OVERVIEW : An announcer's assignment is mostly very exciting and challenging as the announcer through the particular medium reaches to millions of people. There are several celebrity announcers who have now become a household name so much is their popularity. Announcers can find their jobs with various radio stations, internet radio as well electronic media, mainly with various television channels including the television news channels. If one can excel in this profession, along with recognition it may fetch a hefty salary cheque home also.
JOB DESCRIPTION : The announcers need to co-ordinate with various sections or departments in their place of work, be it a radio station, television channel or even an internet radio station. The key person for the announcers is the executive producer or the production head of that particular organisation who basically is responsible for conceptualising the shows which are to be anchored by the announcers. The announcers also can find job offers from various public organisations including railways and transport departments, exciting job opportunities for them also await with various event management companies which frequently require service of announcers to host shows on their behalf. Bottomline is that an announcer not only need to be very creative but also requires to read the mind and heart of the audience as it may vary from one assignment to the other and accordingly address the viewers or listeners or the both.
JOB OUTLOOK : Employment of radio and television announcers is projected to grow by seven percent during the ten years' period starting 2010, slower than the average for all occupations, according to Bureau of Labor Statistics. Employment of public address system and other announcers is projected to grow by five percent from 2010 to 2020, slower than the average for all occupations. "Improving technology and consolidation of radio and television stations will limit the growth in this field. Many stations are able to do more tasks with less staff. Technology continues to increase the productivity of radio and television announcers and reduce the time required to edit material or do other off-air technical and production work," said a recently published Bureau report.
The report also reasoned for the developments in this sector by adding that consolidation among broadcasting companies may also contribute to increasing use of syndicated programming and programs originating outside a station's viewing or listening area. But there is always silver lining amid the dark cloud in the sky as it is believed that despite these negatives, the increase of national news and satellite stations may increase the demand for more local radio and television stations. "In addition, Internet radio may positively influence occupation growth," added the Bureau report bringing in much relief among the aspirants.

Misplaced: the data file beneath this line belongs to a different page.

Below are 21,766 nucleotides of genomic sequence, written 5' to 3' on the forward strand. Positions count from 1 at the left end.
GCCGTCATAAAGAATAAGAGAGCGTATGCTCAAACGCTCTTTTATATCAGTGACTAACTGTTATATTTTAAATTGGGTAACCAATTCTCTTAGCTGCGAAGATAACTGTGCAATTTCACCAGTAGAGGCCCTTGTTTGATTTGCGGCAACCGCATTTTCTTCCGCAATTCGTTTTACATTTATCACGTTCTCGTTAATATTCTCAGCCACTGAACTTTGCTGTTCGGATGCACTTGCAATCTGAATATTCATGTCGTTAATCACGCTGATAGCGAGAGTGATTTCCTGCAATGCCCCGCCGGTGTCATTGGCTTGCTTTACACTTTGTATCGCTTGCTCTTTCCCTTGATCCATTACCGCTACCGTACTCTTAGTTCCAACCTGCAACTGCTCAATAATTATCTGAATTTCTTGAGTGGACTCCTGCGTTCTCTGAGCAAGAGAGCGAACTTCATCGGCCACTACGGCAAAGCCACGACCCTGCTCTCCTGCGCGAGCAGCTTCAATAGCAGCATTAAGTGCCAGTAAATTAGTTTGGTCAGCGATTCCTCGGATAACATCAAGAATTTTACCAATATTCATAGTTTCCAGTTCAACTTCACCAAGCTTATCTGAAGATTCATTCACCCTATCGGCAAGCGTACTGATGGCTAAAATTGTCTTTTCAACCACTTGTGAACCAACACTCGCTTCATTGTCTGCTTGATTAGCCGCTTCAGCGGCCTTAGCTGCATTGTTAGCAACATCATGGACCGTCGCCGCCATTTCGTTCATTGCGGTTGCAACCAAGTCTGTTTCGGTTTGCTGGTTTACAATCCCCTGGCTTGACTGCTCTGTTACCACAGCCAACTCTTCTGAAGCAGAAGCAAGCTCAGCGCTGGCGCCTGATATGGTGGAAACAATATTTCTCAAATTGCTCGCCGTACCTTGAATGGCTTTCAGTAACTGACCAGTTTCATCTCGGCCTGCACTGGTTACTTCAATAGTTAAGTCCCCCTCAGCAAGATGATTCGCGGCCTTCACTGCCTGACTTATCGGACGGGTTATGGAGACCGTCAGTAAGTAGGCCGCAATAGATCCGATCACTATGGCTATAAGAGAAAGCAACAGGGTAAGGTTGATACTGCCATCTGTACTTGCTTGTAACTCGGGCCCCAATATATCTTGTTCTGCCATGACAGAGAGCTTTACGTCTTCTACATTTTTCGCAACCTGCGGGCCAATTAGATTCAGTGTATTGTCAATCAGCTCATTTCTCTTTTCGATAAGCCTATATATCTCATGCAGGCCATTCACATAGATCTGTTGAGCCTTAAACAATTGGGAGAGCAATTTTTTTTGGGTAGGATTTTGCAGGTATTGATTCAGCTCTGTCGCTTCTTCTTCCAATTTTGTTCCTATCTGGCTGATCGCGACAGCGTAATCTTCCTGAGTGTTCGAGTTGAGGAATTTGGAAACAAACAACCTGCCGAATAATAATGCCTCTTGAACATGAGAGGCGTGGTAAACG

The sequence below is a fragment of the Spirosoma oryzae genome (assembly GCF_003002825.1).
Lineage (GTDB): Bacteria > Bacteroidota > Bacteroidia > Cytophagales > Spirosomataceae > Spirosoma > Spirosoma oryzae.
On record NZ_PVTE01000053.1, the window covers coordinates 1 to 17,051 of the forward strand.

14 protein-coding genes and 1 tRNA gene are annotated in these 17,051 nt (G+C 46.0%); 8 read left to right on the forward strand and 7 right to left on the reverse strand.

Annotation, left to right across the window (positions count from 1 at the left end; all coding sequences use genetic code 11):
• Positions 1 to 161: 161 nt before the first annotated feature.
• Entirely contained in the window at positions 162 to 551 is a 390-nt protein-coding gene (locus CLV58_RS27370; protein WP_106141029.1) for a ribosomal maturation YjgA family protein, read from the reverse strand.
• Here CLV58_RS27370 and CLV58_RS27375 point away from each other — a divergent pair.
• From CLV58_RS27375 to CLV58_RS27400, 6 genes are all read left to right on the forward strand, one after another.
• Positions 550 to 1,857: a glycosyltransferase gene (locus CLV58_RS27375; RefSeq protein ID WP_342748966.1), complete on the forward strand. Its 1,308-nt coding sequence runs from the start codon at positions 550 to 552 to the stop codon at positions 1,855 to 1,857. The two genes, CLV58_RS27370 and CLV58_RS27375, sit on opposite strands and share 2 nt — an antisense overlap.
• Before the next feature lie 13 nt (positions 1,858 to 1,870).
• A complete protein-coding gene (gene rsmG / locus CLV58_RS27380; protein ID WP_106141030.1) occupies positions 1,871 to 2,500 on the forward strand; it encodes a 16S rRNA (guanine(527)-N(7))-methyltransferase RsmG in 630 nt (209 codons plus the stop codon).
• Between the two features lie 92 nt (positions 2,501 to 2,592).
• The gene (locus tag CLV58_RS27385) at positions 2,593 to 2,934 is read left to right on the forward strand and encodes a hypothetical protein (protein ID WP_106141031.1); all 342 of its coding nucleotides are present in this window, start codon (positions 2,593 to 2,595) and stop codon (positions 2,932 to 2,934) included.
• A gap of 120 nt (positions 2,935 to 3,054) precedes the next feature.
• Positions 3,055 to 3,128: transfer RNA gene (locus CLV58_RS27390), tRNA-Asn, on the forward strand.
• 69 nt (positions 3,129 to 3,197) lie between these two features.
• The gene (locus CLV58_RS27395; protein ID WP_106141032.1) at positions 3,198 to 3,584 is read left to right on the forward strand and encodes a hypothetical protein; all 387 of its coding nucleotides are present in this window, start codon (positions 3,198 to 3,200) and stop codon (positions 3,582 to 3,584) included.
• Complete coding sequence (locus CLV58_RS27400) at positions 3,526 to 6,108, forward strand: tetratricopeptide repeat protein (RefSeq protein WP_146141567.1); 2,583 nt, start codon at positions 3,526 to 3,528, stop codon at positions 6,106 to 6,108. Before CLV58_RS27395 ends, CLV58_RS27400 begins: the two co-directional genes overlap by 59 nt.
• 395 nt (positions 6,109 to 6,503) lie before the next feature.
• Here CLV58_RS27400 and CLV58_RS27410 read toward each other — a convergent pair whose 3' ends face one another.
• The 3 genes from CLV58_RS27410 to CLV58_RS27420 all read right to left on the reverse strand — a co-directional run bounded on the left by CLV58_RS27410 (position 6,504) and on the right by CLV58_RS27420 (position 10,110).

SALARY : The median annual wage of radio and television announcers was $26,850 in May 2010, according to a survey conducted by the U.S. Bureau of Labor Statistics. The survey also revealed that the lowest 10 percent earned less than $16,590 while the top 10 percent earned more than $72,500.
SOURCE :U.S. BUREAU OF LABOR STATISTICS.
EXPECTED JOB GROWTH : It may not all rosy for the aspiring announcers as industry experts believe that fierce competition is expected for jobs as a radio or television announcer. According to a recent report published by the Bureau of Labor Statistics, many of the openings in the field of announcers will be due to people leaving jobs and the requirements to replace workers who move out of smaller markets or out of the radio or television field entirely. "Consolidation of stations has decreased the jobs for radio and television announcers and pushed experienced announcers into medium and smaller market stations. Therefore, an entry-level announcer may be competing with an on-air announcer who already has years of experience," added the Bureau report talking about the future prospects of the aspiring announcers. Applicants need to be persistent and flexible because many entry-level positions will require moving to a smaller market city. "Small radio and television stations are more inclined to hire beginners, but the pay is low," a note of caution comes from the Bureau survey for the aspirants